The first chatbot created in 1966 by Joseph Weizenbaum wasn’t too smart. In fact, it wasn’t event called chatbot, this term was coined much later. Nevertheless, it was doing exactly what modern chatbots are doing: answering questions asked by the user and even asking questions by itself. Weizenbaum named it Eliza after Eliza Doolittle from Bernard Shaw’s “Pygmalion”.
Eliza followed a pattern-based script. On a basic level, a script was a set of rules that defined what the chatbot should answer if certain keywords were found in the text typed by the user. For example, a if the user asked “Are you a robot?” or “I’m wondering if you are a robot”, Eliza should answer “Yes, I am” relying on keywords, like “robot” in conjunction with “you”.
Eliza also used the substitution methodology when the first person and second person pronouns were switched. For example, if the user said “I am upset”, Eliza could answer “I’m sorry to hear that you are upset”.
A combination of these techniques made some people (including the Weizenbaum’s own secretary) think that they were chatting with a real person. To some extent, their conversations did look like a dialog with a real person. One of the most famous examples shows a dialog between a human and Eliza that followed a script called Doctor:
Human: Men are all alike.
ELIZA: In what way?
Human: They’re always bugging us about something or other.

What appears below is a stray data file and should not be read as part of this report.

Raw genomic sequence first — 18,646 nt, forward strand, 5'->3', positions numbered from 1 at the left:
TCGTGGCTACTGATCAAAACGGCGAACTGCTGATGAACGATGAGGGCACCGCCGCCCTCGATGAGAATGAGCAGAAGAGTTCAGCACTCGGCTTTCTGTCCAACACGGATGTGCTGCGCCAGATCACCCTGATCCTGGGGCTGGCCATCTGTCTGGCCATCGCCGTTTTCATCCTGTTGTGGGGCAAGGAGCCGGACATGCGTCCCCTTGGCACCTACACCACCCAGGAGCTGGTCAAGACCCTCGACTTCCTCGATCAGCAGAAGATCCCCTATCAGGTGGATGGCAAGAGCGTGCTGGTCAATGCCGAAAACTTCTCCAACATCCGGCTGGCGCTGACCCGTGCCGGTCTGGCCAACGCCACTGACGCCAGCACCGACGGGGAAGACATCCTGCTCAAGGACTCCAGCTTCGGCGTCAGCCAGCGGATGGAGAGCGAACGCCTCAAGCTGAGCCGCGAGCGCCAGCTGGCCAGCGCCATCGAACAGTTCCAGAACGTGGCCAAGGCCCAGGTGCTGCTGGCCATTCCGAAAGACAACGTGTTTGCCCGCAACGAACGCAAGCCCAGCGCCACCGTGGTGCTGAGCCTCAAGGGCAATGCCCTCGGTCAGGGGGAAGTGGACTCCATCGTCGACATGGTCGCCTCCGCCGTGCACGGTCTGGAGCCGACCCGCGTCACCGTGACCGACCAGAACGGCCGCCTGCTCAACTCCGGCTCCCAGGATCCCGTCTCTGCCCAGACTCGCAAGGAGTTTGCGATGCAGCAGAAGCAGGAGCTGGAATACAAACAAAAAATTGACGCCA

ELIZA: Can you think of a specific example?
Human: Well, my boyfriend made me come here.
ELIZA: Your boyfriend made you come here?
Human: He says I’m depressed much of the time.
ELIZA: I am sorry to hear that you are depressed.
Human: It’s true. I am unhappy.
ELIZA: Do you think coming here will help you not to be unhappy?
Human: I need some help, that much seems certain.
ELIZA: What would it mean to you if you got some help?
Human: Perhaps I could learn to get along with my mother.
ELIZA: Tell me more about your family.
Although for a moment you could think that you are talking to another human, any deviation from the pre-defined conversation flow would immediately make Eliza to fail or begin responding in an akward way.
Fast forward to 2017, most of chatbots are still using the same pattern-based approach. In our days, it’s much more advanced and allows for far more flexibility, but chatbot’s answers are still mainly determined by the pre-defined patterns.
It’s not necessarily bad, though. In some cases, a pattern-based chatbot can be a perfect and affordable answer to your needs. But in some situations, you would need a smarter companion. In this post, I’ll show you two major approaches to building chatbots. We’ll also see how semantically structured content can let chatbots go far beyond the boundaries of a pattern-driven conversation.
Let’s suppose that we are building a chatbot that gives a recipe of a requested dish. The recipe needs to be adjusted based on various parameters, such as user’s culinary skills, willingness to add some extras, expected cooking time, and so on.
A simple conversation flow may go like this:
Chatbot: Welcome! I’m a recipe chatbot. What would you like to cook?